She had a way of changing a group’s dynamics. Her philosophy was, Let’s not bore each other with each other; let’s get into a discussion, and if we can’t find anything to discuss, let’s get into an argument. . . .

She died in her sleep at her daughter’s home in Dallas. Her daughter told me that just before she died, she had written out her goals for the next ten years.

May her tribe increase!

—Howard Hendricks, Teaching to Change Lives pg. 23

Seriously now, how would you respond to that question: “What are the five best books you’ve read in the past year?” Honestly, should I instead ask how many years has it taken for you to read five books? Let alone reading enough so you could choose the best five out of all of them?

What’s that you say? You don’t need to read? Au contraire.

Charles Spurgeon, who himself did not attend seminary, begs to differ on this point.

The apostle says to Timothy and so he says to every preacher, “Give thyself unto reading.” The man who never reads will never be read; he who never quotes will never be quoted. He who will not use the thoughts of other men’s brains, proves that he has no brains of his own. Brethren, what is true of ministers is true of all our people. You need to read. Renounce as much as you will all light literature, but study as much as possible sound theological works, especially the Puritanic writers, and expositions of the Bible. We are quite persuaded that the very best way for you to be spending your leisure, is to be either reading or praying. You may get much instruction from books which afterwards you may use as a true weapon in your Lord and Master’s service. Paul cries, “Bring the books”—join in the cry.

—C. H. Spurgeon, “Paul—His Cloak and His Books

There is no escaping the written word. Even seminary classes assign books to read. When you were in school, there were books (perhaps that was the last time you read one). No amount of Youtube videos will replace the great books. No blog will, either. There’s no getting around it: you must read books.

Oh, but it is inconvenient, you say? It’s a particularly busy time of year. You have too much going on. Later this year would be better. After this period, you’ll do it. You are just waiting for this and that to get over with, and then you will get down to more diligent study. Yes, well,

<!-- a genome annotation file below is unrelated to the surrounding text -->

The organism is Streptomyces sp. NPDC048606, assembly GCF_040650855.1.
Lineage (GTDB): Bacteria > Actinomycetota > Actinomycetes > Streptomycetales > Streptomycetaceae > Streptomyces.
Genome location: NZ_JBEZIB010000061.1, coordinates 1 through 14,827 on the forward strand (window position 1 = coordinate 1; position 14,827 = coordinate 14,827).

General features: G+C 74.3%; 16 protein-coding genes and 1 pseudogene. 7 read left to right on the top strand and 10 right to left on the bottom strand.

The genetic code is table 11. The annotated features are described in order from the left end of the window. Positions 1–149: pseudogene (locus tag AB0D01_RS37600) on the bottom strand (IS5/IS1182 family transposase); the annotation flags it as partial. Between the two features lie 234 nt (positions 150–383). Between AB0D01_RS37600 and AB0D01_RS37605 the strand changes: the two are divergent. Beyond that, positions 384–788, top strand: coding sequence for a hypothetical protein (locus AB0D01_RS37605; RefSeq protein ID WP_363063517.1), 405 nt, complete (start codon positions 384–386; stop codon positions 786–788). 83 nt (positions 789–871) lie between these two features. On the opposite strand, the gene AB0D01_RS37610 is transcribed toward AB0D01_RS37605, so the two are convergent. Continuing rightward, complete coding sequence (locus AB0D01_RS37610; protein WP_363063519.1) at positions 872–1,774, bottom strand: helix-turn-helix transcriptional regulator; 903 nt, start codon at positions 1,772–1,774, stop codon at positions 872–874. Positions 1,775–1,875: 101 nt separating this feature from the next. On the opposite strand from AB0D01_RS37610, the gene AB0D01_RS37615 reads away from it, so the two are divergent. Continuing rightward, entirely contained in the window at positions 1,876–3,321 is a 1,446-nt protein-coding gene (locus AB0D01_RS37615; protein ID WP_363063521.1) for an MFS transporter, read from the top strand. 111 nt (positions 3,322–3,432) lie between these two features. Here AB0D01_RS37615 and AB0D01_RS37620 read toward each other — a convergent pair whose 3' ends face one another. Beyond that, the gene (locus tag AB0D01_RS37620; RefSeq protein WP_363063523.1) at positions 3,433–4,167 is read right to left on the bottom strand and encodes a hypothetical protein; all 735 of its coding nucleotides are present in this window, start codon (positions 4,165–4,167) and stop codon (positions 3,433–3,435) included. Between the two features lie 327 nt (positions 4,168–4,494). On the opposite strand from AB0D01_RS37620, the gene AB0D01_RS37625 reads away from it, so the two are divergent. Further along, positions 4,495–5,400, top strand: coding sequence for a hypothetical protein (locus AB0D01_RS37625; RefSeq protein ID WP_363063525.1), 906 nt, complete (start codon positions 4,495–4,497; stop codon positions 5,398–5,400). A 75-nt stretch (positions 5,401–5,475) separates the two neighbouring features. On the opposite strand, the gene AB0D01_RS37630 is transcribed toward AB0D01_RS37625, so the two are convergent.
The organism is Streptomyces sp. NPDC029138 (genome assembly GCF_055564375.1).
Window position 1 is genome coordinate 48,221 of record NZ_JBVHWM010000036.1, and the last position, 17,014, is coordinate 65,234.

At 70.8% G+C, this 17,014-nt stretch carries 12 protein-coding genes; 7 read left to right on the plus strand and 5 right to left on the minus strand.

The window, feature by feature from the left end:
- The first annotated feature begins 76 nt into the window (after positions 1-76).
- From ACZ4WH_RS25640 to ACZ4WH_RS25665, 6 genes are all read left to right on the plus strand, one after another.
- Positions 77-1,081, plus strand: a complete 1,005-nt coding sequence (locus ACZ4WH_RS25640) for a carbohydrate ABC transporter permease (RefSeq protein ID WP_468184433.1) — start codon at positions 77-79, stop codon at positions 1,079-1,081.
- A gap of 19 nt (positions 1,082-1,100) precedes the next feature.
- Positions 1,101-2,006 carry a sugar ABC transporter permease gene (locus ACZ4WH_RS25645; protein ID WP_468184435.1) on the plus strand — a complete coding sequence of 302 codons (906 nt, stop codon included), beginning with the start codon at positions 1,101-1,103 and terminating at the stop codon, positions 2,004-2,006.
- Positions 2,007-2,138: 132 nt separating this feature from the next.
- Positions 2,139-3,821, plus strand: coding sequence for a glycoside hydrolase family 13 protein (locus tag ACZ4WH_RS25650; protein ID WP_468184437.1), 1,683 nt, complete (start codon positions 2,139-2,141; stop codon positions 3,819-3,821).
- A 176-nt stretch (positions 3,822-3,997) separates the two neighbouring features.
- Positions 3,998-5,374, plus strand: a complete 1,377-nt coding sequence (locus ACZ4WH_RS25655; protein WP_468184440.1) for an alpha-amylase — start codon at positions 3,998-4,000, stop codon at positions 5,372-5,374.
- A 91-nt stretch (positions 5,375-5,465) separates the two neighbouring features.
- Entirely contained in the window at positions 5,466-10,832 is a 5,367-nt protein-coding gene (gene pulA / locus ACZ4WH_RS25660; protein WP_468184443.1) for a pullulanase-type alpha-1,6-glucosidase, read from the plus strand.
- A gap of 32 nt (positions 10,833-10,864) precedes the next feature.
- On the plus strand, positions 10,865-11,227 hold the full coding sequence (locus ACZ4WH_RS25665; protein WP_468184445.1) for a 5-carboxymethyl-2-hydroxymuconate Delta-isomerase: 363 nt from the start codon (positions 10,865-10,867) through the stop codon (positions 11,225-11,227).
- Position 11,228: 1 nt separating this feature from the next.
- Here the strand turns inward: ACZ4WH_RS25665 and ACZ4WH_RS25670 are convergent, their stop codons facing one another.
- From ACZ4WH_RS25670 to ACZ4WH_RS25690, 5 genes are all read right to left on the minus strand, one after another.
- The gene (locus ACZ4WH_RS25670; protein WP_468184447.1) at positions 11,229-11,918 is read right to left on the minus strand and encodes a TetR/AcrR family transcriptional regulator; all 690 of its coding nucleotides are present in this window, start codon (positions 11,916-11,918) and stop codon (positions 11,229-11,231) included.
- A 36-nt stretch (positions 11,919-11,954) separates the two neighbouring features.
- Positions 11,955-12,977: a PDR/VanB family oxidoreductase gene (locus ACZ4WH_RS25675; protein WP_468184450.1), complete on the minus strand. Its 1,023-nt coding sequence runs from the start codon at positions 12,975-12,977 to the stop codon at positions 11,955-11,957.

If we let ourselves, we shall always be waiting for some distraction or other to end before we can really get down to our work. The only people who achieve much are those who want knowledge so badly that they seek it while the conditions are still unfavourable. Favourable conditions never come.

—C.S. Lewis, “Learning in War-Time” in The Weight of Glory

Stick that in your pipe and smoke it. C.S. Lewis smoked a pipe. You would probably know that if you read. Anyway, once again Spurgeon has said something similar to the Oxford Don. Spurgeon notes how the Apostle Paul did not let his unfavorable conditions stop him:

Paul herein is a picture of industry. He is in prison; he cannot preach: what will he do? As he cannot preach, he will read. As we read of the fishermen of old and their boats. The fishermen were gone out of them. What were they doing? Mending their nets. So if providence has laid you upon a sick bed, and you cannot teach your class—if you cannot be working for God in public, mend your nets by reading. If one occupation is taken from you, take another, and let the books of the apostle read you a lesson of industry.